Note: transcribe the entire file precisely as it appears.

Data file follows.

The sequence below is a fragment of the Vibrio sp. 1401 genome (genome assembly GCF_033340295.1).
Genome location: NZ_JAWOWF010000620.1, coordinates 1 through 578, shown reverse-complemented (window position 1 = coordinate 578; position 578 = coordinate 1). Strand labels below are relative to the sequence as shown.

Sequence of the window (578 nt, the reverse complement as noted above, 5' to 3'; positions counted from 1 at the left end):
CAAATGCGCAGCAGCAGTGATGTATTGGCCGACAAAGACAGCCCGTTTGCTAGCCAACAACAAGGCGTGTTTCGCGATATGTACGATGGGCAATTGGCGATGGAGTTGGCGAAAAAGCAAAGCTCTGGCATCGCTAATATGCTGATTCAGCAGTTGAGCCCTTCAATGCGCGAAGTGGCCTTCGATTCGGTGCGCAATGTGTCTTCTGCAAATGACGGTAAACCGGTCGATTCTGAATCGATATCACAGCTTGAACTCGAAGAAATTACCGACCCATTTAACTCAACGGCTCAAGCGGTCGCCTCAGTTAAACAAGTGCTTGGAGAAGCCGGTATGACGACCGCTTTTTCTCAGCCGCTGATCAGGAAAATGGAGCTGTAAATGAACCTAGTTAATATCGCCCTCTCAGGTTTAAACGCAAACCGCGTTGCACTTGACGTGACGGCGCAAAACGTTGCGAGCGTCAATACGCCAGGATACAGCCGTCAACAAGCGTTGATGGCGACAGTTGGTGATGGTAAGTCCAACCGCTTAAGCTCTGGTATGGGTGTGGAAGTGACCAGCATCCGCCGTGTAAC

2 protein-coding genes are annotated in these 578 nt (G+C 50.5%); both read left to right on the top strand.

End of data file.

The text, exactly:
The sequence below is a fragment of the Vibrio sp. 1401 genome (genome assembly GCF_033340295.1).
Genome location: NZ_JAWOWF010000620.1, coordinates 1 through 578, shown reverse-complemented (window position 1 = coordinate 578; position 578 = coordinate 1). Strand labels below are relative to the sequence as shown.

Sequence of the window (578 nt, the reverse complement as noted above, 5' to 3'; positions counted from 1 at the left end):
CAAATGCGCAGCAGCAGTGATGTATTGGCCGACAAAGACAGCCCGTTTGCTAGCCAACAACAAGGCGTGTTTCGCGATATGTACGATGGGCAATTGGCGATGGAGTTGGCGAAAAAGCAAAGCTCTGGCATCGCTAATATGCTGATTCAGCAGTTGAGCCCTTCAATGCGCGAAGTGGCCTTCGATTCGGTGCGCAATGTGTCTTCTGCAAATGACGGTAAACCGGTCGATTCTGAATCGATATCACAGCTTGAACTCGAAGAAATTACCGACCCATTTAACTCAACGGCTCAAGCGGTCGCCTCAGTTAAACAAGTGCTTGGAGAAGCCGGTATGACGACCGCTTTTTCTCAGCCGCTGATCAGGAAAATGGAGCTGTAAATGAACCTAGTTAATATCGCCCTCTCAGGTTTAAACGCAAACCGCGTTGCACTTGACGTGACGGCGCAAAACGTTGCGAGCGTCAATACGCCAGGATACAGCCGTCAACAAGCGTTGATGGCGACAGTTGGTGATGGTAAGTCCAACCGCTTAAGCTCTGGTATGGGTGTGGAAGTGACCAGCATCCGCCGTGTAAC

2 protein-coding genes are annotated in these 578 nt (G+C 50.5%); both read left to right on the top strand.